Photograph by Brian J. Skerry, National Geographic
Published January 6, 2012
Ice-busting storms and warmer waters fueled by rising temperatures are diminishing the ice cover that harp seals need to survive during their first vulnerable weeks of life.
Without thick, solid ice expanses, seal babies drown or are crushed by broken-up chunks of ice.
For the harp seals, "good ice is about 30 to 70 centimeters [12 to 28 inches] thick and covers 60 to 90 percent of the water," said marine biologist Garry Stenson, who works for Canada's Federal Department of Fisheries and Oceans and helps to monitor and assess harp seal populations.
But ice cover in the sub-Arctic and North Atlantic Ocean has declined about 6 percent per decade since the 1970s. (Read "The Big Thaw" in National Geographic magazine.)
And as climate change continues to degrade the amount of good ice, the average pup survival rate is likely to drop over the years, experts say.
"Some years, when there's poor ice in a given pupping ground, essentially all of the pups don't make it," said study leader David Johnston, a marine biologist at Duke University.
In 2007, for example, more than 75 percent of pups in Canada perished because of poor ice conditions—in 2010, almost none survived, Johnston said.
Harp Seal Biology
Harp seals are by no means endangered, and people hunt the animals to sell their fur, skin, and meat.
Four healthy harp seal populations pepper the northern reaches of Earth: Two in northeastern Canada (together about 8 million strong), one in eastern Greenland (about 650,000) and one in northwestern Russia (about 1.3 million).
Most seals migrate to Arctic waters for the summer, winter, and fall to feed. Around February and March, pregnant females navigate back to one of the sub-Arctic breeding grounds to birth and nurse their pups on the ice.
Pups are weaned in only 10 to 12 days, during which time the pups' masses double. After nursing, the mothers leave their pups and enter the ocean, where males swarm to impregnate them again—but females don't implant their embryos until three months later.
Alone on the ice, the weaned pups convert their mothers' fatty milk into flesh and bone for the next couple of weeks and then begin dipping into the water and learning to eat on their own.
Understanding Harp Seal Decline
To understand how climate variations are affecting sea ice—and how ice loss is affecting harp seal pups—Johnston and his team conducted three major studies, the first in 2005.
The initial two studies examined the effects in Canada of the North Atlantic Oscillation—the difference between subtropical and polar atmospheric pressure, which pushes storms in the Northern Hemisphere to move from west to east.
The oscillation "basically governs the strength and track of storms, and sea ice formation and persistence across the entire North Atlantic," Johnston said. "We needed to understand shorter-term climate variation before looking at the long-term effects." (Take a water-and-climate change quiz.)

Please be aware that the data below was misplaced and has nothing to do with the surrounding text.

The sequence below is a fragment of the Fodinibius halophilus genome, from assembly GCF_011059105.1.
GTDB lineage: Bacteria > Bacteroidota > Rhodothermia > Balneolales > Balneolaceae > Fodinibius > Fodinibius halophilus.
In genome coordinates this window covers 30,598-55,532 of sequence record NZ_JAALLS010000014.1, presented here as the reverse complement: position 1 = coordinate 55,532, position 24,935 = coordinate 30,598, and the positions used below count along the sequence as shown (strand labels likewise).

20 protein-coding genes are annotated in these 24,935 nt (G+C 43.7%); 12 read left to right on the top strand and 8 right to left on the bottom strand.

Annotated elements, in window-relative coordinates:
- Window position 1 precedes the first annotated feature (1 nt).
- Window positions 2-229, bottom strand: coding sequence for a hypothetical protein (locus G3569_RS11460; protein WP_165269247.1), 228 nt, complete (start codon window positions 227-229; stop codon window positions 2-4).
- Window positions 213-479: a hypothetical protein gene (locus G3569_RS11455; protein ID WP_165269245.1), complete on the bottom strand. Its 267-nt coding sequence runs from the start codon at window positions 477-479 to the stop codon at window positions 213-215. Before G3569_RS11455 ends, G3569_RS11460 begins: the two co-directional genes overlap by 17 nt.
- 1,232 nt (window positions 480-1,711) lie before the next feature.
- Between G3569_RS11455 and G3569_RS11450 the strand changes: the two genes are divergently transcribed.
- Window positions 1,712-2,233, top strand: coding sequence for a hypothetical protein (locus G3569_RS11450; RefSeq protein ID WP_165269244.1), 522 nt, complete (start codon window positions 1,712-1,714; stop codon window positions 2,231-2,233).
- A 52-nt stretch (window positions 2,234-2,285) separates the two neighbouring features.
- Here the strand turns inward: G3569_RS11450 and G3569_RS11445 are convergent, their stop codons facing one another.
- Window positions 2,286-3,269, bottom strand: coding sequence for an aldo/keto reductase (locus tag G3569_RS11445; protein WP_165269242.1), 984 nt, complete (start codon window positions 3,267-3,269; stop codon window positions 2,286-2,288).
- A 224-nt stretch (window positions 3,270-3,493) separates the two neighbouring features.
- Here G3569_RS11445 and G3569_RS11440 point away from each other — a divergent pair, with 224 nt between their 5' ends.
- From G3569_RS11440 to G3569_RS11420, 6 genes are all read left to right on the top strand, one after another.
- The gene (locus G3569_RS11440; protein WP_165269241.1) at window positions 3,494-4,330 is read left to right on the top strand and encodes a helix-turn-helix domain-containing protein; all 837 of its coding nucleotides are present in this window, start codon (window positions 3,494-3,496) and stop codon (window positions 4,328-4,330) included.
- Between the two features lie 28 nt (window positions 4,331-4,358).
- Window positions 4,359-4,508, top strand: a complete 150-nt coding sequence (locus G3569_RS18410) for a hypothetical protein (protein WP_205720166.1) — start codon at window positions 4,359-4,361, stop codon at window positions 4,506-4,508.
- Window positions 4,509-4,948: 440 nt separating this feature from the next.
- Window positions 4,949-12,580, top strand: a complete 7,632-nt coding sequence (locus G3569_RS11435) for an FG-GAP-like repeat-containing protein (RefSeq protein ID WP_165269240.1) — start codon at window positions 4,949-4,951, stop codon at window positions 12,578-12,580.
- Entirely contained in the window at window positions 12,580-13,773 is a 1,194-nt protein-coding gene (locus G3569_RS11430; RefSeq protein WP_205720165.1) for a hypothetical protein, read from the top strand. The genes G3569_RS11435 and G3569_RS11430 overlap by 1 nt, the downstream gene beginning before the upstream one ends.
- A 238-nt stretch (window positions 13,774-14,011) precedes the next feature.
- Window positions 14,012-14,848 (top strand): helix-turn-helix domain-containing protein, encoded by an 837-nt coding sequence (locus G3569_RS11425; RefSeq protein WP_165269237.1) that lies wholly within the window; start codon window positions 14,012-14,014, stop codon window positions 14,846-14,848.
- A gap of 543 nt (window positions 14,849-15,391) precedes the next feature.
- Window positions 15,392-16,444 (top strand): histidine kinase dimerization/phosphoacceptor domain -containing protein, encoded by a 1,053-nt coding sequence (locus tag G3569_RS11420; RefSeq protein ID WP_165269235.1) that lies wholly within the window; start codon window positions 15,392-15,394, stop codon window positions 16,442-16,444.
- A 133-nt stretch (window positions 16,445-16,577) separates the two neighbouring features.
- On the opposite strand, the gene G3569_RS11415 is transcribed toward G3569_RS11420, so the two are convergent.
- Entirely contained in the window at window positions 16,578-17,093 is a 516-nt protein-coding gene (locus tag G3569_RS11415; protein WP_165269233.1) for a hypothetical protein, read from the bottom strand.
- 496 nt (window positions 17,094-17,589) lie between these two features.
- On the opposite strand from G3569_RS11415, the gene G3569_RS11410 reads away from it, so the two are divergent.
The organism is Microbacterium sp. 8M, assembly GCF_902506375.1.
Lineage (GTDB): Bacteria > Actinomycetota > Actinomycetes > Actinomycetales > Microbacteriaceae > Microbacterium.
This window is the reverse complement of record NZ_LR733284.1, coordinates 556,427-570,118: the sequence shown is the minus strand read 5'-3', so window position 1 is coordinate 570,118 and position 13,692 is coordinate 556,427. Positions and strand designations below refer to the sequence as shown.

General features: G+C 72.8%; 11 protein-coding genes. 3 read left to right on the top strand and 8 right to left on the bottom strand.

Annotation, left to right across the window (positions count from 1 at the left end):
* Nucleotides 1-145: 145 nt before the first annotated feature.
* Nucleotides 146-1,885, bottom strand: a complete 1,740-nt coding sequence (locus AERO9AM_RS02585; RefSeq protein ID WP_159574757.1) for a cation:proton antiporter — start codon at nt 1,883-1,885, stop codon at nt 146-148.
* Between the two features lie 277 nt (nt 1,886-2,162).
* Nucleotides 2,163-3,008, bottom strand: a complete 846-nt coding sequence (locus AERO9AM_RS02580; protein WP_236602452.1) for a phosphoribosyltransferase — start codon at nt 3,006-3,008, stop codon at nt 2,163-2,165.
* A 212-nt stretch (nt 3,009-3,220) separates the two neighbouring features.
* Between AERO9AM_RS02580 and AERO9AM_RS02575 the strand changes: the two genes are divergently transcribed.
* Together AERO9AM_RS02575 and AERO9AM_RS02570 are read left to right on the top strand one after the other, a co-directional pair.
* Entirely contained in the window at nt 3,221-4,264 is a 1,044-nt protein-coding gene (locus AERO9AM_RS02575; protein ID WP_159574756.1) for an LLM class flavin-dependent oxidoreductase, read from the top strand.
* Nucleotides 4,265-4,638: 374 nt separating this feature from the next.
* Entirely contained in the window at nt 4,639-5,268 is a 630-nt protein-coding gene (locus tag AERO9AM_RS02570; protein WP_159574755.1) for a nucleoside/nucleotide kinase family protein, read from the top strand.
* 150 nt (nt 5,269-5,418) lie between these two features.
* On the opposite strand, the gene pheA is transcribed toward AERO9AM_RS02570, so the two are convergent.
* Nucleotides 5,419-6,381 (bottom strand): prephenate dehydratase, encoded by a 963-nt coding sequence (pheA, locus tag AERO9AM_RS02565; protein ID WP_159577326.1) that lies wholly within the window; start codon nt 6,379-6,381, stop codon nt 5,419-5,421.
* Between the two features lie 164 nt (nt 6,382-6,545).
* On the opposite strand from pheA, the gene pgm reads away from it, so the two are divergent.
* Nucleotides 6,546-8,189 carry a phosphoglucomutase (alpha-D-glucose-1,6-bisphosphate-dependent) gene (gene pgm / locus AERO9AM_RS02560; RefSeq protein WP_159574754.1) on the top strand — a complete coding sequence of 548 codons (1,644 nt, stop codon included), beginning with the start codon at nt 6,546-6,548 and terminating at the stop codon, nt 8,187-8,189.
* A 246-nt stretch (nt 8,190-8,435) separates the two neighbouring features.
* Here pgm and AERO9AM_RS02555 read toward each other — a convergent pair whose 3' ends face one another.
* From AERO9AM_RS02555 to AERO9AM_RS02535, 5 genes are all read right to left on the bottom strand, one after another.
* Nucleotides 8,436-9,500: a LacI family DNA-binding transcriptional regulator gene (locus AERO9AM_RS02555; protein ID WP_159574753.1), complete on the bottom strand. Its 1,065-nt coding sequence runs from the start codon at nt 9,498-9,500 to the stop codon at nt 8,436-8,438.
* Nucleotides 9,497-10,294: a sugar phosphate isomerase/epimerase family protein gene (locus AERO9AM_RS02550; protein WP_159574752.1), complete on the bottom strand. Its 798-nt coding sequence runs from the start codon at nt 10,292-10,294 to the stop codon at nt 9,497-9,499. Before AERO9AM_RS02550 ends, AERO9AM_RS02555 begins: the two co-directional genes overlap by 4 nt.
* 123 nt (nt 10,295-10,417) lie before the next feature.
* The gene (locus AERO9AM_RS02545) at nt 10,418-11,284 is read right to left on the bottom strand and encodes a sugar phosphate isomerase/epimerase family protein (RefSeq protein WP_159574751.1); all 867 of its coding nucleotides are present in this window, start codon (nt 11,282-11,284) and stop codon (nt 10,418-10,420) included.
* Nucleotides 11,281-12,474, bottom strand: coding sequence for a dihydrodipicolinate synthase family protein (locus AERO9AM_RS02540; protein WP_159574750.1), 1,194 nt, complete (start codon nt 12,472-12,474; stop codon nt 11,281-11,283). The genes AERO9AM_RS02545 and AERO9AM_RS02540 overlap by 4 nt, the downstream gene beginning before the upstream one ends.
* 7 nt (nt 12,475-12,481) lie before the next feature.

The third and most recent paper tied together variations in the North Atlantic Oscillation, long-term climate change, sea ice, and seal-pup death rates for the first time.
"It's really difficult to study this. There's a huge void of quantitative information about seal pup mortality," Johnston said. "So, we turned to the stranding record."
For the past few decades, groups of New England volunteers have walked their local beaches and reported dead, stranded seals. This gave Johnston and colleagues a measure of seal-pup deaths to compare with oscillation-affected sea ice.
Their results revealed that seal-pup deaths rose and fell with sea ice loss driven by fluctuations in the North Atlantic Oscillation, which are in turn caused by climate change.
"This is something we knew about awhile ago, but it's complicated," said the Canadian fisheries department's Stenson, who wasn't involved in Johnston's research.
Stenson added that Johnston and colleagues' analysis is "deeper than anyone has done in the past."
"We know that bad ice affects pup mortality, and that sea ice has been declining," Stenson said. "You have to account for that or you can't understand the population dynamics."
Avoiding a Conservation "Train Wreck"
Though harp seals are not rare, Johnston and other researchers are concerned for the animal's future.
The new study adds to evidence that climate change, since the 1970s, has reduced the only birthing grounds that harp seal populations have ever known.
The harp seal's ability to weather long-term climatic changes in unknown, but it's not too late to avoid a "conservation train wreck," Johnston said.
"We should control what we can control. We can't control the reproductive biology of seals, or where and how ice forms in their breeding habitats from year to year," he said.
"What we can control is human behavior."
The harp seal study was published January 4 in the journal PLoS ONE.
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